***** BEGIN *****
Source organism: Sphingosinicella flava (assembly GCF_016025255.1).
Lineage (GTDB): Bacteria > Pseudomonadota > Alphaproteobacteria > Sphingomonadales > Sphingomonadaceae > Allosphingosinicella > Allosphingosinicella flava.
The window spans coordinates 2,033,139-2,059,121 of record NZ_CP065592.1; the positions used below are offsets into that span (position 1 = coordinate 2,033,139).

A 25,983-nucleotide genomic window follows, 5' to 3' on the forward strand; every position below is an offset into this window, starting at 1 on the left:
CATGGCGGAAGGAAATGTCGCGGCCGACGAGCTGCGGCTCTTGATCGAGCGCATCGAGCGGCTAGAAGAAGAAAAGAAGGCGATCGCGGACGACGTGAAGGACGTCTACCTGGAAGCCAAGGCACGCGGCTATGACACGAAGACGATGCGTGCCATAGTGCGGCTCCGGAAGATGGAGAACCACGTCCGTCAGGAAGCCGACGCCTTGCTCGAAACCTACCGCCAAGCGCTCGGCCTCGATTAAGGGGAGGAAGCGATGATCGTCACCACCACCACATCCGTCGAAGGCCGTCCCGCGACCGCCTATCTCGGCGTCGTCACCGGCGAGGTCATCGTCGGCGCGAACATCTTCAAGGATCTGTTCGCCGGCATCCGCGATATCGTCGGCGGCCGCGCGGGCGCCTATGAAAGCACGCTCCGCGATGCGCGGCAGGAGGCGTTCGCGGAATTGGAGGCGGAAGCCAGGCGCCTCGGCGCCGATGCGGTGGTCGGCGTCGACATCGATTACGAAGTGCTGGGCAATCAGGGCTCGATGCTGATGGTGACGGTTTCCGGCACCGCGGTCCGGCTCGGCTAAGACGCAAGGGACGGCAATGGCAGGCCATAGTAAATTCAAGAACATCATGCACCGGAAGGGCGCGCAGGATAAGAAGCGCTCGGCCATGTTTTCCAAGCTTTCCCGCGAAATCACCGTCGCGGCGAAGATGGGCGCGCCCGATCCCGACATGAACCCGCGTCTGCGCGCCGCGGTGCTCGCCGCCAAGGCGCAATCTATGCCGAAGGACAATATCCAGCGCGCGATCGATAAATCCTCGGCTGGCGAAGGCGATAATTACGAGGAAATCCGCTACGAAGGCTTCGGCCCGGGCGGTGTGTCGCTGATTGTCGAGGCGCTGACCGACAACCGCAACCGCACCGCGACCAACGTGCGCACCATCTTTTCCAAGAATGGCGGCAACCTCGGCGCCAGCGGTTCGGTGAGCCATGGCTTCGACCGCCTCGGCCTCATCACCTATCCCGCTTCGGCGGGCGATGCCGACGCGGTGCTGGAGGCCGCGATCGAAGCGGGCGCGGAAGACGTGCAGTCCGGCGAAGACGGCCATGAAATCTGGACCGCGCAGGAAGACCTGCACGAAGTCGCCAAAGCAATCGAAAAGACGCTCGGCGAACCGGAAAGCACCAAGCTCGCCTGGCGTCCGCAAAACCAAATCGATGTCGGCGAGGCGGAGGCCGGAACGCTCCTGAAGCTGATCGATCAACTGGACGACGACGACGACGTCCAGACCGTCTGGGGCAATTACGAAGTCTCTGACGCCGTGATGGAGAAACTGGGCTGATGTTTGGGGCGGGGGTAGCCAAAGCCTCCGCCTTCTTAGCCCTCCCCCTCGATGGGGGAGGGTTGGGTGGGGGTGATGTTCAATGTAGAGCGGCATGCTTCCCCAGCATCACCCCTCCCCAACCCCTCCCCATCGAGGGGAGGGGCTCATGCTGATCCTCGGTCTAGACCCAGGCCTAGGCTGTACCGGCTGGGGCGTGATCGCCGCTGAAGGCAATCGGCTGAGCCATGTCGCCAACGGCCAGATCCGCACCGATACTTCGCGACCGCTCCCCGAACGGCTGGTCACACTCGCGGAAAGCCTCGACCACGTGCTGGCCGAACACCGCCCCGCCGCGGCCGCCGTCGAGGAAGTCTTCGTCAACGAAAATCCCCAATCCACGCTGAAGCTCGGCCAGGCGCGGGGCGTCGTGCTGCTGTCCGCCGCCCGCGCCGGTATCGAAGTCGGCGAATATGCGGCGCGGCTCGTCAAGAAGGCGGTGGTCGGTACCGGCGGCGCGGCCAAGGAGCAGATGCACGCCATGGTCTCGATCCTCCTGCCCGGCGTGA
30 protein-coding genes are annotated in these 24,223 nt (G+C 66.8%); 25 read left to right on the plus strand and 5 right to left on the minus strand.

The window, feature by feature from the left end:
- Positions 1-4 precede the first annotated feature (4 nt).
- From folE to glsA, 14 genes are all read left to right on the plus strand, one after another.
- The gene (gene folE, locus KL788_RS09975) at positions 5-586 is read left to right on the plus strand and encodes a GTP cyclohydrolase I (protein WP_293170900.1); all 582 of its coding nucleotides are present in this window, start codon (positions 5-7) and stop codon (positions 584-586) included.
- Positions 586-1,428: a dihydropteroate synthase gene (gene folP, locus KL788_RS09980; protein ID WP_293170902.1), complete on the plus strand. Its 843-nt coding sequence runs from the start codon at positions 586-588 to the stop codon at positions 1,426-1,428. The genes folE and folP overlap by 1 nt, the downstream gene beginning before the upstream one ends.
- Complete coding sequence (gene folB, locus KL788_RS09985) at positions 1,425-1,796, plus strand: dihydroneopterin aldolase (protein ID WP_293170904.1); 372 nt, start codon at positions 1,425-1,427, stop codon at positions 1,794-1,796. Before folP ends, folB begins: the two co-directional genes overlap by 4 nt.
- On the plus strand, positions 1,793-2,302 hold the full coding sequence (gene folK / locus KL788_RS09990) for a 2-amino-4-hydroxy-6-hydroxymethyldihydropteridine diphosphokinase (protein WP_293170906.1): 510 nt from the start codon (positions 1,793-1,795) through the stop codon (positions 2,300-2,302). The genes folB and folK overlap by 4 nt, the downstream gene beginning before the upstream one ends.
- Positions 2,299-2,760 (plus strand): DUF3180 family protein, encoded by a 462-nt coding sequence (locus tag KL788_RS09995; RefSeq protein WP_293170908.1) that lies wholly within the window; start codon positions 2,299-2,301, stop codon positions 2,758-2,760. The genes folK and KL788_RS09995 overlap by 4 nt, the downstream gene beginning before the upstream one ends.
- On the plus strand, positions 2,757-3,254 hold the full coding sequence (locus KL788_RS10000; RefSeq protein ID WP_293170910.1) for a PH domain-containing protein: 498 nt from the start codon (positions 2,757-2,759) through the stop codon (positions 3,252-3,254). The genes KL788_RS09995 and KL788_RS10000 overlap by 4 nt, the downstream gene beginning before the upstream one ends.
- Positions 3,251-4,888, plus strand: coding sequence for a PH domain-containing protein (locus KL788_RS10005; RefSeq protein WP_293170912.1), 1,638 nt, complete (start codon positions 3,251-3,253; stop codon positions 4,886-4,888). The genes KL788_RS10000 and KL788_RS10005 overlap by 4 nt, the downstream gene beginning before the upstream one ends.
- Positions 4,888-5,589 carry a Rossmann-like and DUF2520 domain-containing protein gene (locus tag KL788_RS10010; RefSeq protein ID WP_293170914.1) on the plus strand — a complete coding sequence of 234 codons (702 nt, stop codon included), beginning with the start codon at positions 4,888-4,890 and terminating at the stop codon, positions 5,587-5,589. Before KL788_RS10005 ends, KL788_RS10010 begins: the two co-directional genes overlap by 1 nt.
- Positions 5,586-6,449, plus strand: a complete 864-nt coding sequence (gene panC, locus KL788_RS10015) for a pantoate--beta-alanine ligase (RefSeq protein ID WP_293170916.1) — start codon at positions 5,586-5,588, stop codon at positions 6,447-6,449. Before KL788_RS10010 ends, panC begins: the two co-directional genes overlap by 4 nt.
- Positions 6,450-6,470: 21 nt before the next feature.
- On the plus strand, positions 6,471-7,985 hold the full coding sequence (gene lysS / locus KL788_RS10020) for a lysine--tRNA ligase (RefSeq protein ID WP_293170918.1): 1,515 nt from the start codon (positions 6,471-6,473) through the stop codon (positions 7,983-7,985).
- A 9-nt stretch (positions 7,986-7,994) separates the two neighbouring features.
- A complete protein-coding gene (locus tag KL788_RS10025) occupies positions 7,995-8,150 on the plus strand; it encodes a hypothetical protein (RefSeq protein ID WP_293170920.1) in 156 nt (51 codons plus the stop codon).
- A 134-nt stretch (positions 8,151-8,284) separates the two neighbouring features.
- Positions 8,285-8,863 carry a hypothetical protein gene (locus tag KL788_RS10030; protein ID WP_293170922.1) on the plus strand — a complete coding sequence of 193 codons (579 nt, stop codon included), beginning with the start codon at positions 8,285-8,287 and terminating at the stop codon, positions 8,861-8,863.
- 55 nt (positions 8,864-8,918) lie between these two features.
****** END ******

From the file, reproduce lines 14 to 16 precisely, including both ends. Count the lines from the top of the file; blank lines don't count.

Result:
- Positions 2,299-2,760 (plus strand): DUF3180 family protein, encoded by a 462-nt coding sequence (locus tag KL788_RS09995; RefSeq protein WP_293170908.1) that lies wholly within the window; start codon positions 2,299-2,301, stop codon positions 2,758-2,760. The genes folK and KL788_RS09995 overlap by 4 nt, the downstream gene beginning before the upstream one ends.
- On the plus strand, positions 2,757-3,254 hold the full coding sequence (locus KL788_RS10000; RefSeq protein ID WP_293170910.1) for a PH domain-containing protein: 498 nt from the start codon (positions 2,757-2,759) through the stop codon (positions 3,252-3,254). The genes KL788_RS09995 and KL788_RS10000 overlap by 4 nt, the downstream gene beginning before the upstream one ends.
- Positions 3,251-4,888, plus strand: coding sequence for a PH domain-containing protein (locus KL788_RS10005; RefSeq protein WP_293170912.1), 1,638 nt, complete (start codon positions 3,251-3,253; stop codon positions 4,886-4,888). The genes KL788_RS10000 and KL788_RS10005 overlap by 4 nt, the downstream gene beginning before the upstream one ends.